What is law? A body of rules, imposed and enforced, among the members of a given state.
The two types of law The law is often divided into: civil law and criminal law.
Civil law Civil law concerns the rights and duties that people or companies owe to each other.
Civil Law Key Points There is NO prosecution or punishment in civil law. A person brings an action against another and asks the court for a remedy (e.g. damages). The process of starting a civil law action is known as ‘suing’. The person starting the action is known as the ‘claimant’. The person being sued is known as the ‘defendant’.
Main Branches of Civil Law Contract law Law of tort Family law Company law.
Criminal Law Key Points The aim of criminal law is to prosecute and punish the wrong-doer. The police conduct most criminal investigations, The Crown Prosecution Service (CPS) brings most prosecutions. The Director of Public Prosecutions (DPP) heads the CPS. The person who is being prosecuted is known as the ‘defendant’.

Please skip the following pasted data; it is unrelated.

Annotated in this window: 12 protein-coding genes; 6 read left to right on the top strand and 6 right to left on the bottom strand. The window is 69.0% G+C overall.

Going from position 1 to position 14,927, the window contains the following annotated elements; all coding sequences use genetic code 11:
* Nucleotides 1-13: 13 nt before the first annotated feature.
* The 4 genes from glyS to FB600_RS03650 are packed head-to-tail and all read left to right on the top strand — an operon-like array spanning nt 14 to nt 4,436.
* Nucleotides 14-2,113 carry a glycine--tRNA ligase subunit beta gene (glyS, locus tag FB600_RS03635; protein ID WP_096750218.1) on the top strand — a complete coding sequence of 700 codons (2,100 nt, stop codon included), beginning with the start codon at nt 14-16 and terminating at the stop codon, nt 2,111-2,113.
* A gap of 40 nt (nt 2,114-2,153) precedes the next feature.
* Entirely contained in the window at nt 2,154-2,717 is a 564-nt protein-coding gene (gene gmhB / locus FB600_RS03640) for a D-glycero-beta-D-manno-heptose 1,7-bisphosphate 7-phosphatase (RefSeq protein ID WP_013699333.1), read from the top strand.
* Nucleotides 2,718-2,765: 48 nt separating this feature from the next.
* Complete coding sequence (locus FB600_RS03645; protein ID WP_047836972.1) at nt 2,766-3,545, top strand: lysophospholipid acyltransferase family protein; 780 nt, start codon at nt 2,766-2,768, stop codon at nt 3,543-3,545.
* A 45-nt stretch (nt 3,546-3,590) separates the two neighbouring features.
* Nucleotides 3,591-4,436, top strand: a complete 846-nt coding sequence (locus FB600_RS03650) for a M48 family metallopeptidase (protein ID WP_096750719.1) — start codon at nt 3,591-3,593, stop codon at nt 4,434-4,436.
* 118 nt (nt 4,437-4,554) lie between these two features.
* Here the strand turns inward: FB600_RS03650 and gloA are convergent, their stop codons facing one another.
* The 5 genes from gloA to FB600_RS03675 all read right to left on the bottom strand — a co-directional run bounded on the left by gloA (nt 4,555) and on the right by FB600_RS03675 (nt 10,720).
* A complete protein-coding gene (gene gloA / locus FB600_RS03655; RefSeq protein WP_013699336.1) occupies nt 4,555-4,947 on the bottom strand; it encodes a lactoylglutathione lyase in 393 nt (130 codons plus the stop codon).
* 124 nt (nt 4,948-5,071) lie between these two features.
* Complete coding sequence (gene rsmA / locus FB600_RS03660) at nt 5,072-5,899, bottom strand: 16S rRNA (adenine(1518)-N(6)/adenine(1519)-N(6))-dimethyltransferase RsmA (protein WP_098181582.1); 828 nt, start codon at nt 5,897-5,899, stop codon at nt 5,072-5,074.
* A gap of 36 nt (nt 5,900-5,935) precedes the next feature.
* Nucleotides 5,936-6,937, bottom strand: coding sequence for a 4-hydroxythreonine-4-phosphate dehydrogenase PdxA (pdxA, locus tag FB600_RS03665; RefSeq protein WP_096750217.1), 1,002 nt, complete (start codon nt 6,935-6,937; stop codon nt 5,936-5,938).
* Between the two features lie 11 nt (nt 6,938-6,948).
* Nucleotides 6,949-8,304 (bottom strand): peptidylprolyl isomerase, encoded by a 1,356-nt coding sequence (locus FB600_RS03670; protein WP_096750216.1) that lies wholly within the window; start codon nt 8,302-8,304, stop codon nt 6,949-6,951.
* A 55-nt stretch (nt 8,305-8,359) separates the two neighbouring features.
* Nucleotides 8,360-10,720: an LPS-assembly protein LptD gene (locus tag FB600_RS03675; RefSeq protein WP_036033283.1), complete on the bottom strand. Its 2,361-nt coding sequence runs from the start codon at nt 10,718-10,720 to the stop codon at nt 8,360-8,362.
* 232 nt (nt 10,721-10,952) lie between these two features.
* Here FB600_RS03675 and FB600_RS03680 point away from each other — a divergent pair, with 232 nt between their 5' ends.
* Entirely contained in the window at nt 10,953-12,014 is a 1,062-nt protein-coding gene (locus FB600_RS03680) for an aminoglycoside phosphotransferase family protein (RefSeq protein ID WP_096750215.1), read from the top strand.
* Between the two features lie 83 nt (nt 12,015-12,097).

The main courts The main criminal courts are: The magistrates’ courts The Crown Court. The main civil courts are: The county courts The High Court.
The burden of proof in criminal cases A person can only be found guilty if the case is proved beyond reasonable doubt. If there is reasonable doubt then the accused must be found ‘not guilty’. The defence does not have to prove that the defendant did not commit the crime. The burden of proof is on the prosecution.
Criminal law Criminal law concerns behaviour that the state so strongly disapproves of that it will seek to punish the wrongdoer.
The burden of proof in civil cases The burden of proof in civil law is usually on the complainant but is much lower than that required in criminal law. Cases are decided on the balance of probabilities This can be thought of as tipping the scales of justice in favour of one party or a 51% target: if this is reached then the case is won.